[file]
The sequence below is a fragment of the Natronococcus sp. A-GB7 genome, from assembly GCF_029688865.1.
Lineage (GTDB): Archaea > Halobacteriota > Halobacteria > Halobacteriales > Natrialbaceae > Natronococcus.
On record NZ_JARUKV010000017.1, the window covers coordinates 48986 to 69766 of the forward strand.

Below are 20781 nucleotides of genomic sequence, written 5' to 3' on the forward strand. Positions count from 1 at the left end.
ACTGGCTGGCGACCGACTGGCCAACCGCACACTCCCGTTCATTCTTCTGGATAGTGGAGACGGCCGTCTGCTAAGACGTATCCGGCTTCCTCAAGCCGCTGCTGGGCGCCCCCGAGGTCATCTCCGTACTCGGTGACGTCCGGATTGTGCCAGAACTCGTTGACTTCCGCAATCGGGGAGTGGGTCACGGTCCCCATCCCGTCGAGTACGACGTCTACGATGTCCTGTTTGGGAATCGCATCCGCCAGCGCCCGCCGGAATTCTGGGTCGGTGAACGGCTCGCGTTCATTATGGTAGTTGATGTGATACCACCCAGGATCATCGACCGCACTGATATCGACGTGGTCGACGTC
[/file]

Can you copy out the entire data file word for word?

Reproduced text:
The sequence below is a fragment of the Natronococcus sp. A-GB7 genome, from assembly GCF_029688865.1.
Lineage (GTDB): Archaea > Halobacteriota > Halobacteria > Halobacteriales > Natrialbaceae > Natronococcus.
On record NZ_JARUKV010000017.1, the window covers coordinates 48986 to 69766 of the forward strand.

Below are 20781 nucleotides of genomic sequence, written 5' to 3' on the forward strand. Positions count from 1 at the left end.
ACTGGCTGGCGACCGACTGGCCAACCGCACACTCCCGTTCATTCTTCTGGATAGTGGAGACGGCCGTCTGCTAAGACGTATCCGGCTTCCTCAAGCCGCTGCTGGGCGCCCCCGAGGTCATCTCCGTACTCGGTGACGTCCGGATTGTGCCAGAACTCGTTGACTTCCGCAATCGGGGAGTGGGTCACGGTCCCCATCCCGTCGAGTACGACGTCTACGATGTCCTGTTTGGGAATCGCATCCGCCAGCGCCCGCCGGAATTCTGGGTCGGTGAACGGCTCGCGTTCATTATGGTAGTTGATGTGATACCACCCAGGATCATCGACCGCACTGATATCGACGTGGTCGACGTC